Your ode to L.A.? Let's have it

For Chart, who long ago gave up the dream of being a rock star, this is better than a million stunning sunsets, even though he hasn't made a plug nickel for his work. In fact, he's in the hole several thousand dollars for production costs, but he's not complaining. He said he was in a grocery store recently when a woman asked if he was the guy in the video.

"I think people are diggin' it," said Chart. "You gotta read these comments on YouTube. People are saying, 'Oh my gosh, I never realized how beautiful our city was.' "

Well, there isn't much of the underbelly on display, or, as some might argue, the very layers that make Los Angeles chaotically, addictively and gloriously distinct. The Watts Towers, Whittier Boulevard and the intersection of 109th and Broadway make cameos in a couple of Chart's videos, but that's about the extent of it.

Among the videos, my personal favorite is the Latin dance version, in which it looks like Albert Brooks (Chart has curly red locks) has joined a salsa band. And then there's the Spanish version of the original, which is called, "Los Angeles la Cancion." Chart said a friend helped him with his Spanish pronunciation for that number.

"I still sound like a white guy speaking Spanish," said Chart. "But I think I nailed it."

He also thought he'd made the perfect connection to get his song adopted by the city. Chart was dining at Osteria Mozza in Hollywood, and guess who he bumped into? Mayor Antonio Villaraigosa.

"I said, 'I wrote this song for Los Angeles.' And he said, 'You know, we need one. Can you get it to me?' "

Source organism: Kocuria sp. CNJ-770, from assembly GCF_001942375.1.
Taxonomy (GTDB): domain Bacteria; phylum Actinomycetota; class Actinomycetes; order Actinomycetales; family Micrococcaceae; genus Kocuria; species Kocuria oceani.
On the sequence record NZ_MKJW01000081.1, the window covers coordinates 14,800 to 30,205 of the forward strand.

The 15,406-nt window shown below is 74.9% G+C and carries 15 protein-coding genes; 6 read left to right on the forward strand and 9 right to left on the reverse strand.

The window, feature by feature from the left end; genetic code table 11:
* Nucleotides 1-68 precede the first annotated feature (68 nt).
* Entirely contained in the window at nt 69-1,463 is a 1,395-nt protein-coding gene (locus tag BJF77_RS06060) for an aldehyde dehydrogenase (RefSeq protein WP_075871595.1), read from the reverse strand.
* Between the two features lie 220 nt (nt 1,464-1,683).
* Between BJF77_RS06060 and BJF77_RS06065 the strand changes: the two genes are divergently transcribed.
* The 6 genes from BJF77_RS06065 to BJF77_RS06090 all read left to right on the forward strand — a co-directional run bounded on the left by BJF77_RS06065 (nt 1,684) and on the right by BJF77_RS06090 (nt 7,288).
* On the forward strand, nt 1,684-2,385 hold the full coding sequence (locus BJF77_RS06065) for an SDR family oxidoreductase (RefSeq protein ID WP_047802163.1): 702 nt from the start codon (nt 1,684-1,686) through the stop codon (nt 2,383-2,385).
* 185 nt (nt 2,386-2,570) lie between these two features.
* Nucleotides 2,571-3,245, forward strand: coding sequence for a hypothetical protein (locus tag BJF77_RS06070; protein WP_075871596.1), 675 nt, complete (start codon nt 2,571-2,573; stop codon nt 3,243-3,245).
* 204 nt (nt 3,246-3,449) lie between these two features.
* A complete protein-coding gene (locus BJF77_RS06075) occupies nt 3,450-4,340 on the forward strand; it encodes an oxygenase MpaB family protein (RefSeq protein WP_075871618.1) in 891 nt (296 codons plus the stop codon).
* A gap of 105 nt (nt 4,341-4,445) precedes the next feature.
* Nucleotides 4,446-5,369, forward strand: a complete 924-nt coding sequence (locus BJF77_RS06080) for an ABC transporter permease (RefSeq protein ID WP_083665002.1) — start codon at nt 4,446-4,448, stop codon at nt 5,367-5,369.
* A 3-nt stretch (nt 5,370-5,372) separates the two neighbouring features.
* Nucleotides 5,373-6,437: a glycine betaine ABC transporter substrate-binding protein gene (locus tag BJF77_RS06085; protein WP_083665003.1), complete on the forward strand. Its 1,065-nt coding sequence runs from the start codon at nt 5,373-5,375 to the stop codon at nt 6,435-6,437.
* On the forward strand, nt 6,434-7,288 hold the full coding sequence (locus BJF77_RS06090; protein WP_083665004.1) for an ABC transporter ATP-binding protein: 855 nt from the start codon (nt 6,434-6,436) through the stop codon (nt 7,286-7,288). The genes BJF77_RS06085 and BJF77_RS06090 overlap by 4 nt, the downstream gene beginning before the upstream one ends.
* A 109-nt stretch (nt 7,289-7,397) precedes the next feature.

Chart, like a lot of us, is still waiting for the mayor to come through.

One of his greatest challenges in writing the songs, said Chart, was finding anything that rhymes with Los Angeles. Arlo Guthrie found a way around that by changing the pronunciation of L.A. In his song, he's "coming into Los Ang–a–leeze, bringing in a couple of keys."

Justin "Top of the" Chart finally stumbled on his own solution: rhyming "trust" with "es," as in: "We all bring our trust, to Los Angeles," as well as the aforementioned "be with the best, in Los Angeles."

If you think you can do better, I hereby invite one and all to give it a try. Come on, it's L.A. There must be a couple hundred thousand unemployed musicians out there at any given time, looking for something to do besides drinking coffee at King's Road Cafe.

Write and record your song, post the video on YouTube and send me a link.

I promise to share the best.

In Los Angel-es.

Los Angel-es.

VIDEOS: Listen to more versions

Think you can do better? Record your attempt at an anthem that’s fit for Los Angeles, upload it to YouTube or SoundCloud and send Steve Lopez a link via email steve.lopez@latimes.com or Twitter @latstevelopez.


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